You can tell just how hard it was for the media to go with that “A-Rod: clutch God” line of thinking they’ve been forced to adopt this year, because after just two bad games, they’re back into their old groove. First it was Joe Buck last night who, according to one reader, was “single handedly on a mission to resurrect the A-Rod is a choker in the post season movement.” This morning it’s the Daily News who says Rodriguez “suddenly looks as terrible at the plate as he did in far too many previous Octobers.”
Here’s an idea: give the dude the benefit of the doubt and allow for the fact that this is a World Series that, so far, has been marked by dominant starting pitching, even by the losing pitchers. If A-Rod strikes out with the bases loaded in the last at bat of the deciding game, fine, go crazy. In the meantime, hasn’t he earned a little bit of breathing room on this subject?
The Rockies announced a minor swap of relief pitchers on Monday evening. The Cubs sent lefty Zac Rosscup to the Rockies in exchange for right-hander Matt Carasiti.
Rosscup, 29, was designated for assignment by the Cubs last Thursday. He spent only two-thirds of an inning in the majors this year and has a 5.32 career ERA across 47 1/3 innings. Rosscup has spent most of the season with Triple-A Iowa, posting a 2.60 ERA in 27 2/3 innings.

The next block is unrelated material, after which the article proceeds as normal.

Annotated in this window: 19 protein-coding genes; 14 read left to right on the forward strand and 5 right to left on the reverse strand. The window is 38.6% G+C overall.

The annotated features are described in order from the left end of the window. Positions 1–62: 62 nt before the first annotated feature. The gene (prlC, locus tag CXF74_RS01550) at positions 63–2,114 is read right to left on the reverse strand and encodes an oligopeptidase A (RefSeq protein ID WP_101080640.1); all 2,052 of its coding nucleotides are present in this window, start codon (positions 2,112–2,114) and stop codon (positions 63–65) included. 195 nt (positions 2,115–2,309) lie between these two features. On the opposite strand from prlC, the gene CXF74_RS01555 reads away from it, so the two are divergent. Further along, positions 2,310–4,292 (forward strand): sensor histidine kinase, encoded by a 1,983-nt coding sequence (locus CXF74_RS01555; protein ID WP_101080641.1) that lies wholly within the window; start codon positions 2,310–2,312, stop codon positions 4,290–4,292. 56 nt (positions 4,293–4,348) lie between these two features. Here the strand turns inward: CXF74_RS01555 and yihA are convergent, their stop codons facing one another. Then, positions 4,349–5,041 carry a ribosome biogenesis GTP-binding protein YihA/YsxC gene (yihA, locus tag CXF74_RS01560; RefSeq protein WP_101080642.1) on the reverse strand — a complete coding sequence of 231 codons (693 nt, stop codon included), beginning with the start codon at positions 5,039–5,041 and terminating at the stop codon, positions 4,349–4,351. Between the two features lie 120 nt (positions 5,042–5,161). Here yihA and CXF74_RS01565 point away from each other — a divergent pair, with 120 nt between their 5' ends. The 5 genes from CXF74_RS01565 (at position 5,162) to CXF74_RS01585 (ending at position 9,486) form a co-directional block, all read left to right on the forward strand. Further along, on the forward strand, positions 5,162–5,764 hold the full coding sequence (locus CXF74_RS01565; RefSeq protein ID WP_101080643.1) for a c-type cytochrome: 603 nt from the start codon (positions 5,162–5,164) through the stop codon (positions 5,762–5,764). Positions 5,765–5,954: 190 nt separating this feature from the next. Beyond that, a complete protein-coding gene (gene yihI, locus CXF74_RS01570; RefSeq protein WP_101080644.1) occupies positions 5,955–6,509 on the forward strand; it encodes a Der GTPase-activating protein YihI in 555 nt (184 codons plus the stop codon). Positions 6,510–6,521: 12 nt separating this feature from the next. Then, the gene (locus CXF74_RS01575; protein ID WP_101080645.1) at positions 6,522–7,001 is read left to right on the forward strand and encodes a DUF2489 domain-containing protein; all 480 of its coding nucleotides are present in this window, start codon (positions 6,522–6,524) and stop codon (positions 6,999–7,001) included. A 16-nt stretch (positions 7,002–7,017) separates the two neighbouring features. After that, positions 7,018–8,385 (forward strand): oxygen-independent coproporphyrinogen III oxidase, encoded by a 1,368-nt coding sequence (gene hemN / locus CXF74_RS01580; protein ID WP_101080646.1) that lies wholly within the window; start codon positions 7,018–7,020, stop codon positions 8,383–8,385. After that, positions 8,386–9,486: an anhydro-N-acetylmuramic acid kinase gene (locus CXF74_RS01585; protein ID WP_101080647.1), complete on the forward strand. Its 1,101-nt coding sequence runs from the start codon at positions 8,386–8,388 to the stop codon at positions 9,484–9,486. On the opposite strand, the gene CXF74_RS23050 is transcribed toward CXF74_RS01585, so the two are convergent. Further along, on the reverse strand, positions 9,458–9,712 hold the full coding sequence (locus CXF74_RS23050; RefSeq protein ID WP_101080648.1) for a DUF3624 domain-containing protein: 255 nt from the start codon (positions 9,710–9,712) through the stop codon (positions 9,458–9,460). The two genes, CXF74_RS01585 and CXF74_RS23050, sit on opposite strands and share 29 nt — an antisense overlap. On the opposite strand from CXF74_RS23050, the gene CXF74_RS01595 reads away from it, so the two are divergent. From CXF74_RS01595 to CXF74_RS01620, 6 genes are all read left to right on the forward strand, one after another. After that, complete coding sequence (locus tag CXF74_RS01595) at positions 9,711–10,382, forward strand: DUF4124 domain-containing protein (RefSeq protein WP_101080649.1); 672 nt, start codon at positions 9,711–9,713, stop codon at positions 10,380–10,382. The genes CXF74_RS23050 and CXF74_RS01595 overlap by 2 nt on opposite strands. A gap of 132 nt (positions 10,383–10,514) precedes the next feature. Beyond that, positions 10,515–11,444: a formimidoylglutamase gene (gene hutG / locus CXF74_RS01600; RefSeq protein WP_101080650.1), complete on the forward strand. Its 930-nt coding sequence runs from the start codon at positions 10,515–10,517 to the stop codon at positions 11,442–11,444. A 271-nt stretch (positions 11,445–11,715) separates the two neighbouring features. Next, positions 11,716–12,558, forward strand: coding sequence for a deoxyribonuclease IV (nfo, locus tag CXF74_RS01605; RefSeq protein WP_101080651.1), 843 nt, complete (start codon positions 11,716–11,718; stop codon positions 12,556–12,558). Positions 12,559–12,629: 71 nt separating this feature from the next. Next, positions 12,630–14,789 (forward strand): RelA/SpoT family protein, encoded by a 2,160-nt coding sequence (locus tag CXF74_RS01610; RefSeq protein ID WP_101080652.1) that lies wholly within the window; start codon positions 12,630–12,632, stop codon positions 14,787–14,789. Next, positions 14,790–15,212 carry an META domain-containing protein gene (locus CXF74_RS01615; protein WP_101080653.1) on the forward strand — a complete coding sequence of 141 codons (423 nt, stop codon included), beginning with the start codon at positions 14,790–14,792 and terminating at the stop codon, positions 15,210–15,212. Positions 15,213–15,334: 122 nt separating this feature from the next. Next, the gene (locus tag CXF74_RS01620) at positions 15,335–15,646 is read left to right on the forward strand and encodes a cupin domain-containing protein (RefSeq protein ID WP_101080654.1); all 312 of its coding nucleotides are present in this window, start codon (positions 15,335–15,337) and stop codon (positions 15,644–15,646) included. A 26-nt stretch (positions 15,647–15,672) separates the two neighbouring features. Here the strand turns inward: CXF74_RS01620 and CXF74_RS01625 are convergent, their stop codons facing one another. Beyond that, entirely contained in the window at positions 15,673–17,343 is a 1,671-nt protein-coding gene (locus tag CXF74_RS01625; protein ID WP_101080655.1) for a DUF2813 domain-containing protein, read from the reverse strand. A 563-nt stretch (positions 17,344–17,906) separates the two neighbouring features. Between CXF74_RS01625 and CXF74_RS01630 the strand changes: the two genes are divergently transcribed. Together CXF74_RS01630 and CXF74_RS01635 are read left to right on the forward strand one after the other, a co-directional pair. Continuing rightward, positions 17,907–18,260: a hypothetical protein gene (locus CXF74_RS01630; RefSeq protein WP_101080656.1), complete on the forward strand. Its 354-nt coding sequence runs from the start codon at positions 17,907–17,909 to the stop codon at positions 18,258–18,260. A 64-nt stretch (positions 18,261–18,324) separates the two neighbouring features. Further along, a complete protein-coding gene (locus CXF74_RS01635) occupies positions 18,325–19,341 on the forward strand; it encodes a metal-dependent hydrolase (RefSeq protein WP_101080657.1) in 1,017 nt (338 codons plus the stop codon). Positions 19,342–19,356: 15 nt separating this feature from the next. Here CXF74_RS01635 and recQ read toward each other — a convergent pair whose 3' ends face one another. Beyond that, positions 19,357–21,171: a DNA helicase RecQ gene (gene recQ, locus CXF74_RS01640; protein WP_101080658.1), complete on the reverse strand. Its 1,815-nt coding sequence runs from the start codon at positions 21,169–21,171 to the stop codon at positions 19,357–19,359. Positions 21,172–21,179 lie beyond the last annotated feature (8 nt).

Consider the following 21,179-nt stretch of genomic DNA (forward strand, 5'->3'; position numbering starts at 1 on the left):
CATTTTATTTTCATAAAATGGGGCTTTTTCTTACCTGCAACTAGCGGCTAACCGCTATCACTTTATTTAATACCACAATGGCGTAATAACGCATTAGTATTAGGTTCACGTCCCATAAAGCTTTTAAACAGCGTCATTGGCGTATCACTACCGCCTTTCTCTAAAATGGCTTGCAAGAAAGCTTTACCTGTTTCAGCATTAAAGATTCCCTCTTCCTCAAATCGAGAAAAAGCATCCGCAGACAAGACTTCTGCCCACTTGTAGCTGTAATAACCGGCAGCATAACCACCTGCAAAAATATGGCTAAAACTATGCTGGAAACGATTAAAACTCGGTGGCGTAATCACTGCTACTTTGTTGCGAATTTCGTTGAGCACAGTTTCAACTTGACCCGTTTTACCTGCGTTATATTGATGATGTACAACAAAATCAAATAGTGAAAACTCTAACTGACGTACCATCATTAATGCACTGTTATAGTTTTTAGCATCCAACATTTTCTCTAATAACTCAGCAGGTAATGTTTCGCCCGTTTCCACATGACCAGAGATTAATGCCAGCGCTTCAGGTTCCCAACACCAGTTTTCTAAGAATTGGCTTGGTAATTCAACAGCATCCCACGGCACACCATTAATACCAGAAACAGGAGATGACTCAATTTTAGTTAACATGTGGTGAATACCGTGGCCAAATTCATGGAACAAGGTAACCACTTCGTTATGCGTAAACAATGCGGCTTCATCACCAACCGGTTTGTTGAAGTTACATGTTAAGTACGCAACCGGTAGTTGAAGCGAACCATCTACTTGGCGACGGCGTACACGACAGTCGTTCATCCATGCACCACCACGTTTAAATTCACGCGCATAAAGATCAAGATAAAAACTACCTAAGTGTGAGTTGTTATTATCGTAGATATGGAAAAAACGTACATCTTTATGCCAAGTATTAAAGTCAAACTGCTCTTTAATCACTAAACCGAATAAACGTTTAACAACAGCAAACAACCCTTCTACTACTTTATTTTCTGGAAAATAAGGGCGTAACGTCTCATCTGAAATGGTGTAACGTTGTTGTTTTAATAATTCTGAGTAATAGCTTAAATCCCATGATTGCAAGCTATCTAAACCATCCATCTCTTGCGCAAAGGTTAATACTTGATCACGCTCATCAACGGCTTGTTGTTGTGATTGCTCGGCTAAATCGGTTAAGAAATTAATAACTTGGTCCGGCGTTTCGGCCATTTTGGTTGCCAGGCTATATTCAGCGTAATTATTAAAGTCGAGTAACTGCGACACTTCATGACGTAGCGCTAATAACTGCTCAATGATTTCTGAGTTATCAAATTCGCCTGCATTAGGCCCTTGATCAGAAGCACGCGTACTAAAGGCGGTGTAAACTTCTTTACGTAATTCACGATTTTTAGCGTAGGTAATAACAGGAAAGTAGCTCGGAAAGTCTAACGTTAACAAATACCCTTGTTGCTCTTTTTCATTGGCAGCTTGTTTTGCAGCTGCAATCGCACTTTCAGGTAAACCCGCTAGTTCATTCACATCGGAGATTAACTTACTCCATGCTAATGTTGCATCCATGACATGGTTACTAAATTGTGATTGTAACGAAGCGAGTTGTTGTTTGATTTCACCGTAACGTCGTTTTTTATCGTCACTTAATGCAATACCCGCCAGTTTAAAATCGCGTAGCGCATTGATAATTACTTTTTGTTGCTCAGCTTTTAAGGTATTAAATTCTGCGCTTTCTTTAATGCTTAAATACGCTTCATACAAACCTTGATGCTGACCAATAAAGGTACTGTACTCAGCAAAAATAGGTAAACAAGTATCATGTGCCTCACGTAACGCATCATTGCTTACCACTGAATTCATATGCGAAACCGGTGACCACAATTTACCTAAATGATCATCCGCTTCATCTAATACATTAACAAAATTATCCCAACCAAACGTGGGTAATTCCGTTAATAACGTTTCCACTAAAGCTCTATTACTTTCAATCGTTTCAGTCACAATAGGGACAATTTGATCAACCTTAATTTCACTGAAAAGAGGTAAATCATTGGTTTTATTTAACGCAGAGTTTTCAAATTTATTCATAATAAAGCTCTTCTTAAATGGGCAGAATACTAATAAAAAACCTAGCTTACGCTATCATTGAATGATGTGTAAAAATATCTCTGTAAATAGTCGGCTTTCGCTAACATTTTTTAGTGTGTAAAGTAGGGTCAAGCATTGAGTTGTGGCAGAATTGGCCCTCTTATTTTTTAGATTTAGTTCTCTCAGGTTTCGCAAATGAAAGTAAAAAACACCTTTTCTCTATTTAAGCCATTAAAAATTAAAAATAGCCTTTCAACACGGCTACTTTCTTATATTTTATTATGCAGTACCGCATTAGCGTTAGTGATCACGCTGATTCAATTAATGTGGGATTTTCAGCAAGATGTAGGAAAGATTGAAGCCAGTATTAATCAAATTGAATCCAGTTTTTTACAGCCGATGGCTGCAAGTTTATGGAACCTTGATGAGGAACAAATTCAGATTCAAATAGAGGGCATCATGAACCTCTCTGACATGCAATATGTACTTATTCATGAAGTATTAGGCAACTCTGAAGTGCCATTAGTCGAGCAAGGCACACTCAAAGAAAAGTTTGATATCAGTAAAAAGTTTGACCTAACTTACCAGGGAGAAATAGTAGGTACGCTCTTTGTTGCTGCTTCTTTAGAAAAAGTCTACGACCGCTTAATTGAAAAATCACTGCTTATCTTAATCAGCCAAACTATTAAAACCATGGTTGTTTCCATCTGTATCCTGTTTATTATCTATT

Carasiti, 25, spent 15 2/3 innings in the majors last year, putting up an ugly 9.19 ERA. With Triple-A Albuquerque this season, he compiled a 2.37 ERA and a 43/13 K/BB ratio in 30 1/3 innings.
The Associated Press reported that on Monday, the U.S. Court of Appeals for the 9th Circuit affirmed a district court ruling which holds that the minor leagues are exempt from federal antitrust law, just like the major leagues.
In 2015, four minor leaguers sued Major League Baseball, alleging that MLB violated antitrust laws with its hiring and employment policies. They accused MLB of “restrain[ing] horizontal competition between and among” franchises and “artificially and illegally depressing” the salaries of minor league players.
The U.S. Court of Appeals said the players failed to state an antitrust claim, as the Curt Flood Act of 1998 exempted Minor League Baseball explicitly from antitrust laws.
This case is separate from the Aaron Senne case in which Major League Baseball is accused of violating the Fair Labor Standards Act. That case was recertified as a class action lawsuit in March. In December, Major League Baseball established a political action committee (PAC), which came months after two members of Congress sought to change language in the FLSA so that minor league players could continue to be paid substandard wages.